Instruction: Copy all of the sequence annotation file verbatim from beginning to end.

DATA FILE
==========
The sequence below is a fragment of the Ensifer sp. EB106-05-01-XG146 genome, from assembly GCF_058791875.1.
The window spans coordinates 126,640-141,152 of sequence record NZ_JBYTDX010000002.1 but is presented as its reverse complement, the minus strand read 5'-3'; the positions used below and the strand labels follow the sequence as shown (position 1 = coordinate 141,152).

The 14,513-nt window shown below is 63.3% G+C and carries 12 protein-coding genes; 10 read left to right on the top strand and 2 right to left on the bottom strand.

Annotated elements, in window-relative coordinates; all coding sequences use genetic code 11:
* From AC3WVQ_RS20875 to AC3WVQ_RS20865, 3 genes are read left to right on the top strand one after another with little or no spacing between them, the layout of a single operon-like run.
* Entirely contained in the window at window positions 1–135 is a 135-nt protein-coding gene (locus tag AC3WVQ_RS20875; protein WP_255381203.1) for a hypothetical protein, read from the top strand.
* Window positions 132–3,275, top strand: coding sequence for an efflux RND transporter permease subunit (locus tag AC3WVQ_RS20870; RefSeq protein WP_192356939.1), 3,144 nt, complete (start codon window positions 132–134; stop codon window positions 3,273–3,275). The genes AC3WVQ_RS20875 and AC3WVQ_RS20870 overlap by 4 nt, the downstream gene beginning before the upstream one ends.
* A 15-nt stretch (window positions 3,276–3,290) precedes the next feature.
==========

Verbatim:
The sequence below is a fragment of the Ensifer sp. EB106-05-01-XG146 genome, from assembly GCF_058791875.1.
The window spans coordinates 126,640-141,152 of sequence record NZ_JBYTDX010000002.1 but is presented as its reverse complement, the minus strand read 5'-3'; the positions used below and the strand labels follow the sequence as shown (position 1 = coordinate 141,152).

The 14,513-nt window shown below is 63.3% G+C and carries 12 protein-coding genes; 10 read left to right on the top strand and 2 right to left on the bottom strand.

Annotated elements, in window-relative coordinates; all coding sequences use genetic code 11:
* From AC3WVQ_RS20875 to AC3WVQ_RS20865, 3 genes are read left to right on the top strand one after another with little or no spacing between them, the layout of a single operon-like run.
* Entirely contained in the window at window positions 1–135 is a 135-nt protein-coding gene (locus tag AC3WVQ_RS20875; protein WP_255381203.1) for a hypothetical protein, read from the top strand.
* Window positions 132–3,275, top strand: coding sequence for an efflux RND transporter permease subunit (locus tag AC3WVQ_RS20870; RefSeq protein WP_192356939.1), 3,144 nt, complete (start codon window positions 132–134; stop codon window positions 3,273–3,275). The genes AC3WVQ_RS20875 and AC3WVQ_RS20870 overlap by 4 nt, the downstream gene beginning before the upstream one ends.
* A 15-nt stretch (window positions 3,276–3,290) precedes the next feature.